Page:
American-European Relations

(InFocus) – During the presidential campaign, Barack Obama positioned himself as a strong proponent of diplomatic engagement. He pledged to work with Europe to solve international disputes and heed the advice of others when it came time to crafting America’s foreign policy. In practice, President Obama hoped that his approach would stand in stark contrast to George W. Bush’s “cowboy diplomacy” — the philosophy where, “You’re either with us or you’re with the terrorists.”

It is no surprise, then, that in the aftermath of President Obama’s electoral victory, the sense of optimism in Western Europe was palpable. According to a poll by the Pew Research Center’s Global Attitude Project conducted in May and June 2009, Germany’s favorable opinion of the U.S. more than doubled from the attitudes held in 2008 – from 31 to 64 percent. During the same period, Britain, Spain, and France also saw an increase of 16, 25, and 33 percent respectively. The belief that Obama would “do the right thing in world affairs” – which according to most Europeans means placing faith in multilateral institutions – was shown to be nearly universal in Western countries. In France and Germany, no fewer than nine-in-ten expressed confidence in the new American president, exceeding the ratings achieved by Nicolas Sarkozy and Angela Merkel in their own countries.

Indeed, the importance Europe places in multilateralism is manifest when compared to the polling data from the first year of the Bush administration. A Pew Research Center poll from August 2001 measured the confidence levels of European nations toward the Bush administration and found that much of the opposition resulted from Europe’s frustration with Bush’s unilateralist approach to world affairs. It was therefore no surprise that more than 80 percent of Europeans disapproved of Bush’s rejection of the Kyoto Protocol and more than 60 percent disapproved of the U.S. withdrawal from the Anti-Ballistic Missile Treaty and the Defense Missile Development Program. Yet the question remains: Do European perceptions towards the U.S. matter?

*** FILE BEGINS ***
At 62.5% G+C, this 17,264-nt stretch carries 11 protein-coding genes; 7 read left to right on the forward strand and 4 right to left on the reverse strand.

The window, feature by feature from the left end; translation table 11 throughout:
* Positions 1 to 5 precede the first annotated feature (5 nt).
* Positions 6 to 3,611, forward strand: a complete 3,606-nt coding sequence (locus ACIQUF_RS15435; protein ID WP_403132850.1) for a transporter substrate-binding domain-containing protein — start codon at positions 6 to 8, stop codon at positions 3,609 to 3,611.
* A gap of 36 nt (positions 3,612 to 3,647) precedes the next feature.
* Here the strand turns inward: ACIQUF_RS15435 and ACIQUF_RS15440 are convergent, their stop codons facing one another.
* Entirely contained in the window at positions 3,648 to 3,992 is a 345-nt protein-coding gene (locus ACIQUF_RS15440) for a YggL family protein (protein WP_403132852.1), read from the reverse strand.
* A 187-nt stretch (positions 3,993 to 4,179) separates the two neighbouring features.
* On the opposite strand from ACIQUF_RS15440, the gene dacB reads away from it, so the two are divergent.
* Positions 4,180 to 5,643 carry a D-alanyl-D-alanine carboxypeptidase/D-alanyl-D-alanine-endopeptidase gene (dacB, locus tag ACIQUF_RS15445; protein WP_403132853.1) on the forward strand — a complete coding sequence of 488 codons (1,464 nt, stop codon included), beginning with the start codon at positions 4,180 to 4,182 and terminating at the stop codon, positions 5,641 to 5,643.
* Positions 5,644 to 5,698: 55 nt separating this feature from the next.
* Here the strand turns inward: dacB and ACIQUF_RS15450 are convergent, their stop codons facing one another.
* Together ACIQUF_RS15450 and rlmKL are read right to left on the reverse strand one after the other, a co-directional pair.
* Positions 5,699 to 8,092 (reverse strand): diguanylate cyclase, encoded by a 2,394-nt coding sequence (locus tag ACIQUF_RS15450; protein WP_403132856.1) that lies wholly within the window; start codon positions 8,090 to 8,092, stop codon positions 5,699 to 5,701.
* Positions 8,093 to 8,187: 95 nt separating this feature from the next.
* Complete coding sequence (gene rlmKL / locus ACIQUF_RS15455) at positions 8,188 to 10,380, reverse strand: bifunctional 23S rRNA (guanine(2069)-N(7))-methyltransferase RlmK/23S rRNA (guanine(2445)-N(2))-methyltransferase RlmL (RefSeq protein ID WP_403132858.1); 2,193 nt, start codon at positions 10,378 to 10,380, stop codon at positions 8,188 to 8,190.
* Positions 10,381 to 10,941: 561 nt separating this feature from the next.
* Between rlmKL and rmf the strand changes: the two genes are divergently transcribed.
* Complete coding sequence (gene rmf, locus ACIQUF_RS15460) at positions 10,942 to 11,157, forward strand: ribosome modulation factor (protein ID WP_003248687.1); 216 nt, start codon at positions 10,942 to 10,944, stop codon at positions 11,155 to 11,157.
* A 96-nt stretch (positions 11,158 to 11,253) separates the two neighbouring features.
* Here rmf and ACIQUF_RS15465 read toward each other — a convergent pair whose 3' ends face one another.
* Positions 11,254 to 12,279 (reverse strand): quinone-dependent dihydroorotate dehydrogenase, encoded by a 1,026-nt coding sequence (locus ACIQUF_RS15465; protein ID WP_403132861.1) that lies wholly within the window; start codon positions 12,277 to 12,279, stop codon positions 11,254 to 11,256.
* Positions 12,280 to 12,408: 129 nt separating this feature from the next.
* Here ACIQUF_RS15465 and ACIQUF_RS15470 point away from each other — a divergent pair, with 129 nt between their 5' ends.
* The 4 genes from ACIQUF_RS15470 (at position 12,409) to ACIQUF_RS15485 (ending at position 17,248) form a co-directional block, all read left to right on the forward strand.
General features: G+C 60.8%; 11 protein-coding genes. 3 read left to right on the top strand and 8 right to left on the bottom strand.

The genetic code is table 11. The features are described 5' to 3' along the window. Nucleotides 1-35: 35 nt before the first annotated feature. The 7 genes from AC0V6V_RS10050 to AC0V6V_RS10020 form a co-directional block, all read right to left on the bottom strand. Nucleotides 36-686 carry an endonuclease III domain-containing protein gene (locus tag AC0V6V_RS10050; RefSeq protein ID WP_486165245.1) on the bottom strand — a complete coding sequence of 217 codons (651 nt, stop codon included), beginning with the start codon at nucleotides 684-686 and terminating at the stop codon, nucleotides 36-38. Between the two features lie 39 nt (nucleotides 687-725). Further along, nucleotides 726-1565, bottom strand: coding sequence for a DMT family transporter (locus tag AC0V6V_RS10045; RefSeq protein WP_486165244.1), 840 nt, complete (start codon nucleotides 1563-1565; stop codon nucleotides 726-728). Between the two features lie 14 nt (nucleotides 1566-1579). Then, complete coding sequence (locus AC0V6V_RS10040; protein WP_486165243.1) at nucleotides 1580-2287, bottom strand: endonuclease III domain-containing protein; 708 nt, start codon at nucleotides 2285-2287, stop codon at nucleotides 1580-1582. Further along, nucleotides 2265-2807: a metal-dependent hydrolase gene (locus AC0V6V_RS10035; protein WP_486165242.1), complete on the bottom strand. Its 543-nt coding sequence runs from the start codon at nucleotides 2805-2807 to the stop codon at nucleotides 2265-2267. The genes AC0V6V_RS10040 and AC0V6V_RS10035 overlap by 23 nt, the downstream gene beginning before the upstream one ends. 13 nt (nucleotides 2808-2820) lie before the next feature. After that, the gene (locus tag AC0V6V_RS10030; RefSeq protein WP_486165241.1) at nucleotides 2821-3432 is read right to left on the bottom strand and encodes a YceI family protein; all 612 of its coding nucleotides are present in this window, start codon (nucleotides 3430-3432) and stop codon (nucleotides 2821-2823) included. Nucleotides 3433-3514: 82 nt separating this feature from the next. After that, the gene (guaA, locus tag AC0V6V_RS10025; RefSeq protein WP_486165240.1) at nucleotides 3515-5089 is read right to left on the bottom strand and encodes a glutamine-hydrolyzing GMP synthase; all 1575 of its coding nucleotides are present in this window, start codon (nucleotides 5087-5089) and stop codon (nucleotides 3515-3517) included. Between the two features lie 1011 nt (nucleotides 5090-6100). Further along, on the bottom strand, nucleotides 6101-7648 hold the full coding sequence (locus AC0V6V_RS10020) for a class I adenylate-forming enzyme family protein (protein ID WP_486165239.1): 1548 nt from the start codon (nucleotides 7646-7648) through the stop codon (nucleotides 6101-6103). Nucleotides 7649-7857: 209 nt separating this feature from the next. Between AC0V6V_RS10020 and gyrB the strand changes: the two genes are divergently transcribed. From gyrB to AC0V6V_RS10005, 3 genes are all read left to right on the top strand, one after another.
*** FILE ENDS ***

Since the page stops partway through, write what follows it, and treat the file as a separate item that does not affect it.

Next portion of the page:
Obama promised hope and change, and that optimism was to extend to his diplomacy with Europe. The question, from a U.S. standpoint, was which path to Europe offers the highest probability of success? Should the new administration reach out to individual European nations — that is, the bilateral approach — or is it best to engage with collective bodies, such as the European Union (EU) or the North Atlantic Treaty Organization (NATO)? And how different would Barack Obama’s approach be in reality from that of George W. Bush?

Read Full Article: InFocus

Barak Seener is the CEO of Strategic Intelligentia and a former Middle East Fellow at the Royal United Services Institute (RUSI). He is on Twitter at @BarakSeener.

Report and Retort: The Special Relationship is Not Flat

Strategic Intelligentia

(The National Interest) – In “Designated Driver Diplomacy”, John C. Hulsman applies an ill-advised one-dimensional world-view to U.S.-British relations, writes Barak M. Seener.

In 1884 Edwin A. Abbott published his famous book Flatland, followed in 2001 by Ian Stewart’s Flatterland. The main message of these books is that persons thinking in terms of one or two dimensions are unable to comprehend “depth” and cannot grapple with multi-dimensional dynamics. Despite geo-strategy’s nuance and evasion of neat policy formulations, John Hulsman engages in “flat” thinking in his article “Designated Driver Diplomacy.” Hulsman suggests that the Macmillanite strategy-“The Americans are crazy; we must always agree with them strategically, and curb their excesses (and promote our national interest) tactically”-defines British policy towards the U.S. post-Suez.

It remains conjecture whether Macmillan disagreed with U.S. presidents in private. But by stating that Britain has aligned itself with the United States merely to curb the latter’s excesses, Hulsman paints a monochromatic picture of the geopolitical landscape. In fact, Britain has overtly opposed American leaders’ foreign policy without engaging in subtle Machiavellian strategies to “curb their excesses.”

Prime Minister Harold Wilson ignored Lyndon Johnson’s desperate pleas for even symbolic participation in Vietnam, while Australia obliged Washington’s requests.

Read Full Article: The National Interest

Barak Seener is the CEO of Strategic Intelligentia and a former Middle East Fellow at the Royal United Services Institute (RUSI). He is on Twitter at @BarakSeener.